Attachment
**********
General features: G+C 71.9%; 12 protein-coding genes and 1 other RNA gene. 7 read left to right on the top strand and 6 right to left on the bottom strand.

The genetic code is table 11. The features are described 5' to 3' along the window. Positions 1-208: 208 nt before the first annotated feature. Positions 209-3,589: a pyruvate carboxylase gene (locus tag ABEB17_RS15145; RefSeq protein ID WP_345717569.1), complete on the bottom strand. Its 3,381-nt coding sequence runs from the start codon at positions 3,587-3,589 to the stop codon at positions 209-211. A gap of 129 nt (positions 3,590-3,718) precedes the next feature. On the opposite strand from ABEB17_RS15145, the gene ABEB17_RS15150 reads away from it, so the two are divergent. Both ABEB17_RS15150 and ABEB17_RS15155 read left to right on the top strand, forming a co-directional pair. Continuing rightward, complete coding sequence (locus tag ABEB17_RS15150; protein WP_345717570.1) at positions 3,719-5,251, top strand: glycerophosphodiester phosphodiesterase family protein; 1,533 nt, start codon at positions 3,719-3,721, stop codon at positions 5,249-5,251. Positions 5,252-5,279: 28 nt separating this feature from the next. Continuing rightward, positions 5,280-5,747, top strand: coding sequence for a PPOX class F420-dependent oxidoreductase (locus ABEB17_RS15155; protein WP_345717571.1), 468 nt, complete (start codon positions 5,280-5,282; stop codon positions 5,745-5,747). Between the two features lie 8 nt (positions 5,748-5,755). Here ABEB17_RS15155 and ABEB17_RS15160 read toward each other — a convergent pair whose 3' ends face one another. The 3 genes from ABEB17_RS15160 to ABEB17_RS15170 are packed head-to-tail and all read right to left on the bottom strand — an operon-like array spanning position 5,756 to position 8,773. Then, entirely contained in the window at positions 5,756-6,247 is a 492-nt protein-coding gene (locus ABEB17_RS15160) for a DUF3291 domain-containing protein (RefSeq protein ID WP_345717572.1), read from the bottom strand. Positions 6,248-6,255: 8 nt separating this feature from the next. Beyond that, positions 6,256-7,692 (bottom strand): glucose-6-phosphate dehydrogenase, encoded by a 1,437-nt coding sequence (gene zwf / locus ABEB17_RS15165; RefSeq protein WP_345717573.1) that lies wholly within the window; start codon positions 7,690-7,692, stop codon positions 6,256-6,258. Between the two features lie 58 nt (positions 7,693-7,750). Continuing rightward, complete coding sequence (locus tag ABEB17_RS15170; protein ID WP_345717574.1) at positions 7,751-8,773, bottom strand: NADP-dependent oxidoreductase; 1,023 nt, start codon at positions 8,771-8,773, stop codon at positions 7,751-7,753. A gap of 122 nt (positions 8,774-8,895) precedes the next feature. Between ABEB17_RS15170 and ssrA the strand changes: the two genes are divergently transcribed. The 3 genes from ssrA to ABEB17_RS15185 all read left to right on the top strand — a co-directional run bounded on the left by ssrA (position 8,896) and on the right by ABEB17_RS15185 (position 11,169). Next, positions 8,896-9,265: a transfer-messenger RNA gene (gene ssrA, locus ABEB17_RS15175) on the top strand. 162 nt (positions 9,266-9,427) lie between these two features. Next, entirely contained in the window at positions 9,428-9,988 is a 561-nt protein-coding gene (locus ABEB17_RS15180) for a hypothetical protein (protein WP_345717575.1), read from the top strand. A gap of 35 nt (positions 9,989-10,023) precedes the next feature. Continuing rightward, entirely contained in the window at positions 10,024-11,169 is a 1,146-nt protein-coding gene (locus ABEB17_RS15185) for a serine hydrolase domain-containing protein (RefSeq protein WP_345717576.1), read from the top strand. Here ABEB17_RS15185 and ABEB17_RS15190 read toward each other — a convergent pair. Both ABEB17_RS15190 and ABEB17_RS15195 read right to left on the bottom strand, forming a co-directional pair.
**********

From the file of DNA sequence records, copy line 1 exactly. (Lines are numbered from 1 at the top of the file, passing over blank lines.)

General features: G+C 71.9%; 12 protein-coding genes and 1 other RNA gene. 7 read left to right on the top strand and 6 right to left on the bottom strand.